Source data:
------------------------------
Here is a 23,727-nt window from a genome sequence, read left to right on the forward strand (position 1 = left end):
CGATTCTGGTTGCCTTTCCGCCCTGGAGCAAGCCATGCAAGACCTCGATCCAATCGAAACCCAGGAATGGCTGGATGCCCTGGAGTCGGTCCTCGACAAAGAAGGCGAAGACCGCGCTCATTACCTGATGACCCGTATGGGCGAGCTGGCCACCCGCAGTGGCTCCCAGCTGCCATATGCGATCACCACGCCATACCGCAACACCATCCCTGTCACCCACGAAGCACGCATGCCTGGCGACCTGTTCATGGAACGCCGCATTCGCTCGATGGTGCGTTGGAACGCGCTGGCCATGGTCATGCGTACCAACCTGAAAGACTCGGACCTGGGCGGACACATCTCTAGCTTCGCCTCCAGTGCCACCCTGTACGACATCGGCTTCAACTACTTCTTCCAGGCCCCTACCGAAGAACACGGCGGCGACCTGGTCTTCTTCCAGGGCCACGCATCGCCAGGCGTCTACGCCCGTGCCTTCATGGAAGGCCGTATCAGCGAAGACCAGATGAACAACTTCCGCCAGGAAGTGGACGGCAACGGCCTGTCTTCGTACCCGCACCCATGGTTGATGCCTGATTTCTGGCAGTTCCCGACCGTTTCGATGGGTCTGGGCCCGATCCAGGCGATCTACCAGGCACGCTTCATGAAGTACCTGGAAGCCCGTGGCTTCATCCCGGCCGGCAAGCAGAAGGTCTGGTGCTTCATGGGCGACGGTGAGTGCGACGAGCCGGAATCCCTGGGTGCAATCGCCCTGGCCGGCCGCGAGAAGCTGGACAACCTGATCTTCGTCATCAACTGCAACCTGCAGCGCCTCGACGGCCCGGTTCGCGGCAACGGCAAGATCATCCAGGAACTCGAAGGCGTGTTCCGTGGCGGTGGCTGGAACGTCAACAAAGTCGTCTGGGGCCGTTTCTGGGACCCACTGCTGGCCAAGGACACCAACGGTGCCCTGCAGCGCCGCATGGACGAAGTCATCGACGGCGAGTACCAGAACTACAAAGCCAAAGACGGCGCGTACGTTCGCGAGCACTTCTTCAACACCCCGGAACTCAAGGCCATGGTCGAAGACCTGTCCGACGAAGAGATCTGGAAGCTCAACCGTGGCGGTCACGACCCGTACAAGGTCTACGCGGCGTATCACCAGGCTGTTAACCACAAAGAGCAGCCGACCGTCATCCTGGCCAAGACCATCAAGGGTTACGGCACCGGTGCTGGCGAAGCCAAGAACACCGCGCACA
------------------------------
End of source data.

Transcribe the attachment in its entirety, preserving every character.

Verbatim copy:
Here is a 23,727-nt window from a genome sequence, read left to right on the forward strand (position 1 = left end):
CGATTCTGGTTGCCTTTCCGCCCTGGAGCAAGCCATGCAAGACCTCGATCCAATCGAAACCCAGGAATGGCTGGATGCCCTGGAGTCGGTCCTCGACAAAGAAGGCGAAGACCGCGCTCATTACCTGATGACCCGTATGGGCGAGCTGGCCACCCGCAGTGGCTCCCAGCTGCCATATGCGATCACCACGCCATACCGCAACACCATCCCTGTCACCCACGAAGCACGCATGCCTGGCGACCTGTTCATGGAACGCCGCATTCGCTCGATGGTGCGTTGGAACGCGCTGGCCATGGTCATGCGTACCAACCTGAAAGACTCGGACCTGGGCGGACACATCTCTAGCTTCGCCTCCAGTGCCACCCTGTACGACATCGGCTTCAACTACTTCTTCCAGGCCCCTACCGAAGAACACGGCGGCGACCTGGTCTTCTTCCAGGGCCACGCATCGCCAGGCGTCTACGCCCGTGCCTTCATGGAAGGCCGTATCAGCGAAGACCAGATGAACAACTTCCGCCAGGAAGTGGACGGCAACGGCCTGTCTTCGTACCCGCACCCATGGTTGATGCCTGATTTCTGGCAGTTCCCGACCGTTTCGATGGGTCTGGGCCCGATCCAGGCGATCTACCAGGCACGCTTCATGAAGTACCTGGAAGCCCGTGGCTTCATCCCGGCCGGCAAGCAGAAGGTCTGGTGCTTCATGGGCGACGGTGAGTGCGACGAGCCGGAATCCCTGGGTGCAATCGCCCTGGCCGGCCGCGAGAAGCTGGACAACCTGATCTTCGTCATCAACTGCAACCTGCAGCGCCTCGACGGCCCGGTTCGCGGCAACGGCAAGATCATCCAGGAACTCGAAGGCGTGTTCCGTGGCGGTGGCTGGAACGTCAACAAAGTCGTCTGGGGCCGTTTCTGGGACCCACTGCTGGCCAAGGACACCAACGGTGCCCTGCAGCGCCGCATGGACGAAGTCATCGACGGCGAGTACCAGAACTACAAAGCCAAAGACGGCGCGTACGTTCGCGAGCACTTCTTCAACACCCCGGAACTCAAGGCCATGGTCGAAGACCTGTCCGACGAAGAGATCTGGAAGCTCAACCGTGGCGGTCACGACCCGTACAAGGTCTACGCGGCGTATCACCAGGCTGTTAACCACAAAGAGCAGCCGACCGTCATCCTGGCCAAGACCATCAAGGGTTACGGCACCGGTGCTGGCGAAGCCAAGAACACCGCGCACA